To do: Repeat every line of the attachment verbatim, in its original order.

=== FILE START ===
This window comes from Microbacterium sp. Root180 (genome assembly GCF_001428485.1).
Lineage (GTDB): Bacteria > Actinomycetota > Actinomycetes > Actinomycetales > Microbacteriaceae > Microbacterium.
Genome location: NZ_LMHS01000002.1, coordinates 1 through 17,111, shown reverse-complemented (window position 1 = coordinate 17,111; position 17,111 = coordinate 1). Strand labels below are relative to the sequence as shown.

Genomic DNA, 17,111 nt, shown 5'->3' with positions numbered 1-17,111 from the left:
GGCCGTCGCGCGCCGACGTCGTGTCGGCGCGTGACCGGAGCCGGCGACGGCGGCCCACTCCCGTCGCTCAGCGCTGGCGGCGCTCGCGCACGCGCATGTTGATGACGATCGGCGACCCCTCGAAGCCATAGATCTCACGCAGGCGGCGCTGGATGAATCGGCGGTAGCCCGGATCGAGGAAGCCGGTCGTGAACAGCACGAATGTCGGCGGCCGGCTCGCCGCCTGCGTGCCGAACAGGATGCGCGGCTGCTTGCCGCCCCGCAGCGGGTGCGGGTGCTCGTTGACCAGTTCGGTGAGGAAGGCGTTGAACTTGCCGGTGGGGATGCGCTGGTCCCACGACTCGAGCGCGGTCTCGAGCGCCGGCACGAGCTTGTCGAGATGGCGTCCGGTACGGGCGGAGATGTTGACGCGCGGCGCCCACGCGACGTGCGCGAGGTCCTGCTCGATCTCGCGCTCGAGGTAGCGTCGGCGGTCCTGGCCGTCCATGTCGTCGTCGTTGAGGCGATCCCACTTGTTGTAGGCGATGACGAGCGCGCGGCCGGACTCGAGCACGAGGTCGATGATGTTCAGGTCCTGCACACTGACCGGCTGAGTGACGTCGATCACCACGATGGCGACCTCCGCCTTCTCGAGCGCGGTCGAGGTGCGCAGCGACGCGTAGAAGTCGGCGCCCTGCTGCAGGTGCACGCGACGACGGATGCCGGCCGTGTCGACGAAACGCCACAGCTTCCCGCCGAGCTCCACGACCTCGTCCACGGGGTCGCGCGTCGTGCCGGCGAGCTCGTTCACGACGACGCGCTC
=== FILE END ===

This window comes from Microbacterium sp. Root180 (genome assembly GCF_001428485.1).
Lineage (GTDB): Bacteria > Actinomycetota > Actinomycetes > Actinomycetales > Microbacteriaceae > Microbacterium.
Genome location: NZ_LMHS01000002.1, coordinates 1 through 17,111, shown reverse-complemented (window position 1 = coordinate 17,111; position 17,111 = coordinate 1). Strand labels below are relative to the sequence as shown.

Genomic DNA, 17,111 nt, shown 5'->3' with positions numbered 1-17,111 from the left:
GGCCGTCGCGCGCCGACGTCGTGTCGGCGCGTGACCGGAGCCGGCGACGGCGGCCCACTCCCGTCGCTCAGCGCTGGCGGCGCTCGCGCACGCGCATGTTGATGACGATCGGCGACCCCTCGAAGCCATAGATCTCACGCAGGCGGCGCTGGATGAATCGGCGGTAGCCCGGATCGAGGAAGCCGGTCGTGAACAGCACGAATGTCGGCGGCCGGCTCGCCGCCTGCGTGCCGAACAGGATGCGCGGCTGCTTGCCGCCCCGCAGCGGGTGCGGGTGCTCGTTGACCAGTTCGGTGAGGAAGGCGTTGAACTTGCCGGTGGGGATGCGCTGGTCCCACGACTCGAGCGCGGTCTCGAGCGCCGGCACGAGCTTGTCGAGATGGCGTCCGGTACGGGCGGAGATGTTGACGCGCGGCGCCCACGCGACGTGCGCGAGGTCCTGCTCGATCTCGCGCTCGAGGTAGCGTCGGCGGTCCTGGCCGTCCATGTCGTCGTCGTTGAGGCGATCCCACTTGTTGTAGGCGATGACGAGCGCGCGGCCGGACTCGAGCACGAGGTCGATGATGTTCAGGTCCTGCACACTGACCGGCTGAGTGACGTCGATCACCACGATGGCGACCTCCGCCTTCTCGAGCGCGGTCGAGGTGCGCAGCGACGCGTAGAAGTCGGCGCCCTGCTGCAGGTGCACGCGACGACGGATGCCGGCCGTGTCGACGAAACGCCACAGCTTCCCGCCGAGCTCCACGACCTCGTCCACGGGGTCGCGCGTCGTGCCGGCGAGCTCGTTCACGACGACGCGCTC